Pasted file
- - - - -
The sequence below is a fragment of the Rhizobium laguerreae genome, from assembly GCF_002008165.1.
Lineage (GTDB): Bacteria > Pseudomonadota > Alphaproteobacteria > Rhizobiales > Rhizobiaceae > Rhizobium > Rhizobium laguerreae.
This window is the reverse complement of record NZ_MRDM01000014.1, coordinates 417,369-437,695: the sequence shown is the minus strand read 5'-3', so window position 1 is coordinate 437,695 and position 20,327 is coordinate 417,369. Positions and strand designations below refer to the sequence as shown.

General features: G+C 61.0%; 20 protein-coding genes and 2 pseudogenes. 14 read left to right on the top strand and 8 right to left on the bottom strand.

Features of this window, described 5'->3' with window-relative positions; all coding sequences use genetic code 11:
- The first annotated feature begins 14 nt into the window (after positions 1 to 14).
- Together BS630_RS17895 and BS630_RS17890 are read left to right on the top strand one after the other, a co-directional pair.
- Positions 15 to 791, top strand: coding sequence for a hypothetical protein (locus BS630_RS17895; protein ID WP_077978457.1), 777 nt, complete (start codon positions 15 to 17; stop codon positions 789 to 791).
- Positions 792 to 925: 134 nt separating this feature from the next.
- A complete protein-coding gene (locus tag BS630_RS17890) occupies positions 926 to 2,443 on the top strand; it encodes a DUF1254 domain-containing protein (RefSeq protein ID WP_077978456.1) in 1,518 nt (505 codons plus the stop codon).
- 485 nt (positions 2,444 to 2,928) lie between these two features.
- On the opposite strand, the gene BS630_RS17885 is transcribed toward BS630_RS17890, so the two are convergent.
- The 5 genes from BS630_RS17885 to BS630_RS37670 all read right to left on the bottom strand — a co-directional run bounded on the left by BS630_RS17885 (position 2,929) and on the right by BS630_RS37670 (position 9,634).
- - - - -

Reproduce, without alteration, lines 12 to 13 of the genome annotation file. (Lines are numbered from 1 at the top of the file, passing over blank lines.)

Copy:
- On the opposite strand, the gene BS630_RS17885 is transcribed toward BS630_RS17890, so the two are convergent.
- The 5 genes from BS630_RS17885 to BS630_RS37670 all read right to left on the bottom strand — a co-directional run bounded on the left by BS630_RS17885 (position 2,929) and on the right by BS630_RS37670 (position 9,634).